I recommended this list, which is a pretty good starting point, albeit for use as a reference tool and not as definitive list. Here are my five:
- The Sound and the Fury by William Faulkner may be the South's greatest contribution to the English language other than the second person plural (y'all).
- I, Claudius by Robert Graves is one of my favorite novels of all time. It's wicked and wickedly funny and renders another time in a perfectly modern way. I couldn't put it down.
- John Dos Passos' U.S.A. trilogy deserves to be up there with Faulkner and Hemingway, although hardly anyone reads it (maybe because its like a 1,000 pages of trilogy). Generally speaking, I'd pick Hemingway over Dos Passos, but I like the cache of having read a classic novel that most haven't even heard of. A masterful work of historical fiction.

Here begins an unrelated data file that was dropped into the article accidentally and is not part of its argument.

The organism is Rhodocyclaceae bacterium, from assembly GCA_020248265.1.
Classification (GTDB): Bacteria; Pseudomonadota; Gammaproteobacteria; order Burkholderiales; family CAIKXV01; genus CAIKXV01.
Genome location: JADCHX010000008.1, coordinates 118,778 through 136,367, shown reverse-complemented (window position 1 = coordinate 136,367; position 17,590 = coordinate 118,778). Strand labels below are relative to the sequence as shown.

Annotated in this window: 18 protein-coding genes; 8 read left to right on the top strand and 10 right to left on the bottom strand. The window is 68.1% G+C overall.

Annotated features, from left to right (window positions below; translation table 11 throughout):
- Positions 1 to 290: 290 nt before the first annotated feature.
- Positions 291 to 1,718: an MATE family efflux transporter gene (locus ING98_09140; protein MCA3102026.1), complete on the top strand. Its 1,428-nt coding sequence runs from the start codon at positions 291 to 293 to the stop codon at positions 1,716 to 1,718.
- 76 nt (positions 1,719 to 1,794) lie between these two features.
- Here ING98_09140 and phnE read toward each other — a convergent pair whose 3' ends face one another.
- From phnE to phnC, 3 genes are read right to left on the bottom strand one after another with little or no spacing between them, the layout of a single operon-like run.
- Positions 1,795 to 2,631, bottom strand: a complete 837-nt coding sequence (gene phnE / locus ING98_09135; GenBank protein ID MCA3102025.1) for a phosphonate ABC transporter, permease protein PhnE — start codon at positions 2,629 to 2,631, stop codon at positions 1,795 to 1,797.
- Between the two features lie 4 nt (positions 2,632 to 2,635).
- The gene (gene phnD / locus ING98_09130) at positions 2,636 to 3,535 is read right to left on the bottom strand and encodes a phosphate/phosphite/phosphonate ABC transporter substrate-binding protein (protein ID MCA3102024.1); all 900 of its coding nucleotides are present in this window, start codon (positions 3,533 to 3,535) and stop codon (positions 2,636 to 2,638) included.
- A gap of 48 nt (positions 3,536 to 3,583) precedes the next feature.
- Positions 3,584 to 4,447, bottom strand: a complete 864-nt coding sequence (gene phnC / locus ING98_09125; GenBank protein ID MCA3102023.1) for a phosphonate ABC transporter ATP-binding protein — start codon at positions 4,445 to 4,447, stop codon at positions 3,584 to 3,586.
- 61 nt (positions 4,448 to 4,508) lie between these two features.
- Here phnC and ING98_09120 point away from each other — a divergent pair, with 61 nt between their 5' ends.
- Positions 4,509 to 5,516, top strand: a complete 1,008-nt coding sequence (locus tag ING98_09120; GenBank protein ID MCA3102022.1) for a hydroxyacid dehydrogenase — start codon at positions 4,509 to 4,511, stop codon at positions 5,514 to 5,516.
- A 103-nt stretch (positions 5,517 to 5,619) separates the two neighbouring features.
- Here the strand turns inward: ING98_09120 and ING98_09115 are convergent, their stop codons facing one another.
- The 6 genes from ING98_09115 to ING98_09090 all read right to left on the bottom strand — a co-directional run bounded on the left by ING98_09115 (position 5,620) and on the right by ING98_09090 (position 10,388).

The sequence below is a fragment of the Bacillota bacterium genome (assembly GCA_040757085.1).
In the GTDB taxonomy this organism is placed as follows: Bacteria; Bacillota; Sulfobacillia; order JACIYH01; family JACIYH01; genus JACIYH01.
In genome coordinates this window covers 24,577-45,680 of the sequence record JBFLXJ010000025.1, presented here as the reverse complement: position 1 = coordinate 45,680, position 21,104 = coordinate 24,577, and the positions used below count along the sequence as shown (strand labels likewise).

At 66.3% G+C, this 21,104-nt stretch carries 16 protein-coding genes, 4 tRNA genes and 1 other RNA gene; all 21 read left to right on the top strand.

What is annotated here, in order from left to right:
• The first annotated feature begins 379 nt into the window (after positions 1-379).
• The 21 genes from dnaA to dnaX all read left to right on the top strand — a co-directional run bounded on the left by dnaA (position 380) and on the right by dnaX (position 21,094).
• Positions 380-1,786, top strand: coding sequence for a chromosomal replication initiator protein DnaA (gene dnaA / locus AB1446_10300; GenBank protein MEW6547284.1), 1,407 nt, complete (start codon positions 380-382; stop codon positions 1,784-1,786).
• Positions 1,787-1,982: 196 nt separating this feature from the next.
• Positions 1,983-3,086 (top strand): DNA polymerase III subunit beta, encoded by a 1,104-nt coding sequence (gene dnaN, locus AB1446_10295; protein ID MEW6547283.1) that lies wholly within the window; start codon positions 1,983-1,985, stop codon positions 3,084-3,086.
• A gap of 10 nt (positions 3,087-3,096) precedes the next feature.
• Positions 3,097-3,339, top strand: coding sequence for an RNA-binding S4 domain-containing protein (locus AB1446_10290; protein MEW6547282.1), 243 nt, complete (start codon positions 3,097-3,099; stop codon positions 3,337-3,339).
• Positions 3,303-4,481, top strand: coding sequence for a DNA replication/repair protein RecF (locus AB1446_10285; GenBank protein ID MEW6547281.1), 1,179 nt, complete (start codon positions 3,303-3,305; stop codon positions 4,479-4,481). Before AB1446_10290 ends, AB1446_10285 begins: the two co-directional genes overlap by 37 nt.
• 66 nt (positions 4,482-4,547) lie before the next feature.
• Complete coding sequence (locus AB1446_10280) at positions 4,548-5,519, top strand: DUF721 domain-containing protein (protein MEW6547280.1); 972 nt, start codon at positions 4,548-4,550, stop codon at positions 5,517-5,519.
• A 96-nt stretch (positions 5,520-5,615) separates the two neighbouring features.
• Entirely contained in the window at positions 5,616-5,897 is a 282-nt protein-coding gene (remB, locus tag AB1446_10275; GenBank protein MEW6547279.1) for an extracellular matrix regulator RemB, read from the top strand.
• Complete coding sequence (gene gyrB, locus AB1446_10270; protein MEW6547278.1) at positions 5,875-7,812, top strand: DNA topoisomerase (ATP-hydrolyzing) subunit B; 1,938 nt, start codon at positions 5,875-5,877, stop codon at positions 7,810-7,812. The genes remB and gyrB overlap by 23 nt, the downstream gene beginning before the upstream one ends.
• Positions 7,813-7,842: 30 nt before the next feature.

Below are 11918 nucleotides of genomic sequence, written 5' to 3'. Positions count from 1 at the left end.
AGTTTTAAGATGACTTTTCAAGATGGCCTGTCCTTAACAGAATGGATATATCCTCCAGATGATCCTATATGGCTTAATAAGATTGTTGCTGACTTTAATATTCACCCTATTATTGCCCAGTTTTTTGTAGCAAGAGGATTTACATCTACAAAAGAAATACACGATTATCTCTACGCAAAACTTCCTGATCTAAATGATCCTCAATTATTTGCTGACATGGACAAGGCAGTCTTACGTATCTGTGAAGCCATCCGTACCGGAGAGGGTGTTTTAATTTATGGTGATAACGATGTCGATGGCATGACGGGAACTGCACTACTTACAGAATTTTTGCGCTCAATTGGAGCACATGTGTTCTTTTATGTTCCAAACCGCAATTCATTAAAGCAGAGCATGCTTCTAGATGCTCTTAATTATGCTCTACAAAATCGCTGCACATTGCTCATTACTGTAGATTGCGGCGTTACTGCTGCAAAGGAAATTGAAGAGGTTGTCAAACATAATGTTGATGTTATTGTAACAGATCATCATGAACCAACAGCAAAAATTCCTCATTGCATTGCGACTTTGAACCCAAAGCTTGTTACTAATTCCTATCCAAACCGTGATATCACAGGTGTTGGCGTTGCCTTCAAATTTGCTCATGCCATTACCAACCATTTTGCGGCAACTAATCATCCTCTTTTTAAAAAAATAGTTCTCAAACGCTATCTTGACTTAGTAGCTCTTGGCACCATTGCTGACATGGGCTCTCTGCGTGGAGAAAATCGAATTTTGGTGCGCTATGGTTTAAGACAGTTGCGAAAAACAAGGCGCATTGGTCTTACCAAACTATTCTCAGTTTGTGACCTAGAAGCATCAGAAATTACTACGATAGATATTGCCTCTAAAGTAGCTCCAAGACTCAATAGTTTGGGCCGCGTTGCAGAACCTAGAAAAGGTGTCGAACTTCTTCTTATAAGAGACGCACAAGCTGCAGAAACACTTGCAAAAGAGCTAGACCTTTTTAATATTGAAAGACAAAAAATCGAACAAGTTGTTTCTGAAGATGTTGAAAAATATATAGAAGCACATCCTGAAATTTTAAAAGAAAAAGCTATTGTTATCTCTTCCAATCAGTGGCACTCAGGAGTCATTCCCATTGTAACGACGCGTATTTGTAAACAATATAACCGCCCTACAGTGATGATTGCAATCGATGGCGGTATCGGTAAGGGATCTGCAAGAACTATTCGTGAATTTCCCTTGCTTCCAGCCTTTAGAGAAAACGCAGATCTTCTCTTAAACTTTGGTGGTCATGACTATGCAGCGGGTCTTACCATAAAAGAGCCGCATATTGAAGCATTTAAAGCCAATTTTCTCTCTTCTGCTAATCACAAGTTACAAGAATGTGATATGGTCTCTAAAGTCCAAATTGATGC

- The Unbearable Lightness of Being by Milan Kundera is wonderful non-linear novel. Maybe not his best work, but certainly his most complete and accessible.
- ...and, of course, The Master and Margarita by Mikhail Bulgakov is my favorite novel. He effortlessly interweaves the story of the devil coming to Moscow with the story of Jesus and Pontius Pilate. There's tons of inside jokes in Russian, which you don't have to get to enjoy the novel, so you need to be mindful of the translation.